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The Meaning of Happiness [Paperback]

Alan Watts

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Product details

  • Paperback: 219 pages
  • Publisher: Rider & Co; New impression edition (4 Sep 1978)
  • Language: English
  • ISBN-10: 0091347416
  • ISBN-13: 978-0091347413
  • Product Dimensions: 19.6 x 12.8 x 2.2 cm
  • Amazon Bestsellers Rank: 746,528 in Books (See Top 100 in Books)

Product Description

The Meaning of Happiness By Alan Watts.

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Most Helpful Customer Reviews on (beta) 4.5 out of 5 stars  4 reviews
16 of 17 people found the following review helpful
4.0 out of 5 stars The Arrow Hits Its Mark 26 April 2000
By Ian Andrews - Published on
To parody one reviewer of this book at the time of its first publication in the Spring of 1940, "The mountain has labored and brought forth wildflowers." Which is to imply that through the mysterious vehicle of words Alan Watts has succeeded in unmasking the mysterious "meaning of happiness," just as a mountain can, mysteriously, bring forth a meadow of beautiful wildflowers where there was once only barren ground.
The original reviewer equated the laboring mountain with the bringing forth of a mouse, by which one may reasonable infer to mean that the voluminous mountain of words amounted to the slightest substantiality of meaning. But nothing could be further from the truth.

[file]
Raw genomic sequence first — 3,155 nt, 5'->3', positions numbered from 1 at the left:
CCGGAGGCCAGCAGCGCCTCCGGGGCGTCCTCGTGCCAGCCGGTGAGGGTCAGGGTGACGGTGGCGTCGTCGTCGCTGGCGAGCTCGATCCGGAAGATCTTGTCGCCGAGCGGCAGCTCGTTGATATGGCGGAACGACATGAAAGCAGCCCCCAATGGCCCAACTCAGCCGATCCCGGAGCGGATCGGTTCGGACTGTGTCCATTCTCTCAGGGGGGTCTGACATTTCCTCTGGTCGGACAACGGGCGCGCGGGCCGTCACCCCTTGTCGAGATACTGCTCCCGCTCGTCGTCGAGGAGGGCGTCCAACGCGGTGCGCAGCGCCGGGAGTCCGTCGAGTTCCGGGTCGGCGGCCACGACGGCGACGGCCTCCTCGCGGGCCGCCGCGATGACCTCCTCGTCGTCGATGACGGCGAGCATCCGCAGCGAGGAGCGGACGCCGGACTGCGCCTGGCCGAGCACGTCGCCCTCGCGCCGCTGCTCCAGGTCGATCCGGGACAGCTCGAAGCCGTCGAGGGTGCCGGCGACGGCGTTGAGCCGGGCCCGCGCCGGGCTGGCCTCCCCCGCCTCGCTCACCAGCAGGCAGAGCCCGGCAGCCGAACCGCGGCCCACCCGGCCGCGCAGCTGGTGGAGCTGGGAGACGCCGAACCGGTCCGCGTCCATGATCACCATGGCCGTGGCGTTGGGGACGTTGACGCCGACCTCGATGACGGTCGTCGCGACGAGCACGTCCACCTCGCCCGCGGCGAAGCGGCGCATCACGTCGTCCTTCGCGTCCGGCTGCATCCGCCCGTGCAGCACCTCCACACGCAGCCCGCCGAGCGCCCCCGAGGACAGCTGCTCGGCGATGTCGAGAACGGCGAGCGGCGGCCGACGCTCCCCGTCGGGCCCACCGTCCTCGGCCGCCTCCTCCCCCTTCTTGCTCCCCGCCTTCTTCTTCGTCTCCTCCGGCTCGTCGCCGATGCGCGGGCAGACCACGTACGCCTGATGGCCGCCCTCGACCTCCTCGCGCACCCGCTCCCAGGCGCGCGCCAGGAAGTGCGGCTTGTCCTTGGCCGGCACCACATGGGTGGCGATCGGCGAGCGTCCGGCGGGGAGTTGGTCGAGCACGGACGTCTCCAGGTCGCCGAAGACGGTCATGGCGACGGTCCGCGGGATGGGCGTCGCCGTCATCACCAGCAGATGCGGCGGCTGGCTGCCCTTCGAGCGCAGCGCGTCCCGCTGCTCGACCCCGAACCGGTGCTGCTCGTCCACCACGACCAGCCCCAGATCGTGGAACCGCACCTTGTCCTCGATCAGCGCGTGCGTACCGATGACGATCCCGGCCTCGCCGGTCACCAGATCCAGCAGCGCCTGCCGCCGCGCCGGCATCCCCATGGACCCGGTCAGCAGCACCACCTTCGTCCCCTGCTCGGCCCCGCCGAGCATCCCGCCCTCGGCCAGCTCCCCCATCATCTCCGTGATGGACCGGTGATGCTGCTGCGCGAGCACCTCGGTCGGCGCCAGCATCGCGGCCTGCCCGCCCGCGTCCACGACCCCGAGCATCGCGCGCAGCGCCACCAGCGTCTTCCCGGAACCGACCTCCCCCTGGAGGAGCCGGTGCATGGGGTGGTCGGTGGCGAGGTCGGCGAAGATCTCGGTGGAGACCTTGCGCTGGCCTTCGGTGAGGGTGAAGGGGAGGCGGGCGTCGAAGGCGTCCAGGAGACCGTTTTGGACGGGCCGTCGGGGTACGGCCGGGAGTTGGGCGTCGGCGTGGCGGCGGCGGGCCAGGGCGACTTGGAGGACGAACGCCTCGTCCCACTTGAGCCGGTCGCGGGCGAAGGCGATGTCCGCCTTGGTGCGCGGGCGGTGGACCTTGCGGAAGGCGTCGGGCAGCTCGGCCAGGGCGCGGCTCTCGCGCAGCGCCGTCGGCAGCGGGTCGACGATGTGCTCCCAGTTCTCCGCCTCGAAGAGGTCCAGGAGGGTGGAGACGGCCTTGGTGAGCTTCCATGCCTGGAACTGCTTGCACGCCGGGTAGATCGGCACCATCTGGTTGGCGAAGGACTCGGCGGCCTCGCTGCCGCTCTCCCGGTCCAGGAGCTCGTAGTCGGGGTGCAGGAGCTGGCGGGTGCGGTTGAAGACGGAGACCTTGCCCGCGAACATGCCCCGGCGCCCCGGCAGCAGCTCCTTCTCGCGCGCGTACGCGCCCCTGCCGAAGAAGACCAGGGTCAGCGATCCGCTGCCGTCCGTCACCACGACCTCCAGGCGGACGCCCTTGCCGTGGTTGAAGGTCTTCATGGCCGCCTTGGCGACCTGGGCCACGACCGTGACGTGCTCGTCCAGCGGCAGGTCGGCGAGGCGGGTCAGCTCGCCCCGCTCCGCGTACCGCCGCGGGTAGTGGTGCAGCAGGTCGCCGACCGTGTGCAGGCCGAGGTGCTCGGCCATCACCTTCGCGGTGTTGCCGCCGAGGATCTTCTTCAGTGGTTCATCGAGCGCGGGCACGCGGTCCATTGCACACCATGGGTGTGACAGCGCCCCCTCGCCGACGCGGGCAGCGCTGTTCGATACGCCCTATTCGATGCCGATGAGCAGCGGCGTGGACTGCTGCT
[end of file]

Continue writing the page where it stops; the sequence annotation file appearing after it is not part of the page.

Written in 1939 and published in 1940, The Meaning of Happiness, with its annotative subtitle "The Quest for freedom of the spirit in modern psychology and the wisdom of the East," represented a watershed moment in western man's attempt to understand himself and his relationship to the universe and the creative energy of the universe.
At the tender age of twenty-four Alan Watts used all his immense powers of perception and intellect, in this his third book, to draw together seemingly disparate concepts into an organic whole which help to illuminate the genesis of the elusive feeling of happiness. Though the philosophy brought out by Watts' discussion is profound he nevertheless presents it in a simple and easily understandable way, which is perhaps a preview of his uncanny ability to describe the indescribable.
Seen and read today, through the distance of 60 years, The Meaning of Happiness may seem at first to be a bit dated. This is because it was written for a people who were under the influence of a different set of intellectual circumstances than those of us alive today. Back then, in 1940, most westerners had little exposure to the ideas and philosophies of what was then thought of as the Orient, which included the major cultures of Asia -- India, China, Tibet and Japan. Therefore Watts wrote in an effort to help educate as much as to illuminate his Western, predominately Judeo-Christian, audience's understanding of eastern philosophies coupled with the parallels of what was at the time known as modern psychology.
What he was in the initial stages of formulating was a synthesis between traditional Christianity and the unitive mysticism of Hinduism and Buddhism, a theme he would explore in more depth in three other books: Behold the Spirit (1947), The Supreme Identity (1950), and Myth and Ritual in Christianity (1953).